“Under the radar, some of the top people in the world are investing in Israeli companies in blockchain. Ethereum Founder Vitalik Buterin, Polychain Capital, Naval Ravikant. These are high profile,” says Liggett, who blogs at OurCrowd about blockchain developments.
Israel secured numerous blockchain-related headlines in 2018 for its startups, ICOs, investments, and educational initiatives. Most of the headlines were positive but some Israelis were allegedly linked to the initial coin offering (ICO) scams.
While 2016 and 2017 were all about ICO offerings and new startups using crypto to raise funds, 2018 will be remembered as the year of the great crypto crash. Many of the startups that used crypto and blockchain technology to raise funds either turned out to be frauds or couldn’t deliver what they promised.
“The ICOs we saw in 2017 and 2018 are gone. They’re not coming back. This was a situation where you could say, ‘hey I might decide to open something, I’ll give you a token. If I don’t open, then too bad. There’s no recourse.’ You can’t do that anymore,” says Liggett. “ICOs are not coming back.”
The ICO crash, however, is seen by some industry experts as a way to clean the blockchain image and now propel it forward to the significant technology it can be for mainstream companies, charities and financial institutions.
“The Israeli blockchain industry is currently experiencing both a boost and a transformation. On the one hand, we see unprecedented growth among blockchain startups, but on the other hand, many of them are skipping ICOs in favor of equity financing. Today there are fewer startup founders coming out of morally questionable markets, such as Forex, binary trading, and gambling. Instead, more institutional players are starting to enter the market. Thus, the market is going through a self-purification,” Roman Gold, founding partner of the Israeli Blockchain Association, told Forbes.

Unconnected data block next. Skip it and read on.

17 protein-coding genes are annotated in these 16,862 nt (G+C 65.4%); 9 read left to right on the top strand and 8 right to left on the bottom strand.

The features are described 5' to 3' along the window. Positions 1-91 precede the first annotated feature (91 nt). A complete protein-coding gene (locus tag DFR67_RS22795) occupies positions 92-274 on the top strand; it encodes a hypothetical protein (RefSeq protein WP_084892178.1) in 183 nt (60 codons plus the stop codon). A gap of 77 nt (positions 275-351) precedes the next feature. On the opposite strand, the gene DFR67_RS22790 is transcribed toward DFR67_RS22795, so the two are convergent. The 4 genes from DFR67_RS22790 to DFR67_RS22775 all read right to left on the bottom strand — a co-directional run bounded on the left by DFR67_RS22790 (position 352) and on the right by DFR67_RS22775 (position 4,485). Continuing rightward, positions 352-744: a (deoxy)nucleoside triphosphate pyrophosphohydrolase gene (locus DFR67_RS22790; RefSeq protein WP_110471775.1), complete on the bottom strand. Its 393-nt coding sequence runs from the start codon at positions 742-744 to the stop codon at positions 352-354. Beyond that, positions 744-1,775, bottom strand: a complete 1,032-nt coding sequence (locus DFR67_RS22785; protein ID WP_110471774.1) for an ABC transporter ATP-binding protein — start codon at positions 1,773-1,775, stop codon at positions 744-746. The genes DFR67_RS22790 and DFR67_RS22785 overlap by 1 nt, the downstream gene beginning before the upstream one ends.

Rozencwajg says blockchain technology will become a crucial part of everyday life.
She says fintech, medical and biotech, agriculture, and the gaming industry will show the greatest benefits from blockchain technologies in the coming year. “We need blockchain to secure all the networks,” she explains.
Blockchains record, collect and transfer all sorts of data. Industry experts believe that it is only a matter of time before blockchain platforms will be used for asset management, insurance claims, cross-border payments, property rights and real estate contracts, healthcare management, music ownership rights, voting, and a host of other possibilities.
Israel has some 300,000 developers, according to Blockchain Israel, and many are working on enterprise web application, advanced solutions and blockchain and crypto technologies.
“It will take some time for people to understand how truly powerful this technology is. There are so many technologies that still need to be developed,” says Liggett.
The OurCrowd analyst sees 2019 as a year to tweak blockchain protocols as opposed to implement the technology into new sectors.
“I don’t think the solution will come in 2019. I think Israel is going to work more on the technology because blockchain is a protocol, people will work on the technologies. Once the tech is established, people will build on top of it and apply it to different industries. I don’t think the focus will be on sectors, I think the focus is on underlying tech,” he tells NoCamels.
Liggett says some names to keep tabs on in the coming year include: Technion professor Eli Ben-Sasson, who co-invented Zerocash – a privacy-preserving cryptocurrency, and co-founded the startup behind its implementation – Zcash; Maya Zehavi, blockchain entrepreneur and a founding board member at Israeli Blockchain Industry Forum; Gal Landau-Yaari, former acting CEO of the Tel Aviv Stock Exchange, who is researching blockchain technologies and cryptocurrencies, governance of emerging technologies and financial stability at the University of Haifa; and Yonatan Sompolinsky, a PhD candidate, and Dr. Aviv Zohar, both of the Hebrew University, who proposed the GHOST protocol.
“These are the people who are busy working on building the next big thing [in blockchain],” says Liggett.
Courtesy of NoCamels.com, here’s the list of top Israeli movers, shakers, and influencers for 2018 spanning the arts, sciences and just about everything in-between.
Nuseir Yassin, aka NAS Daily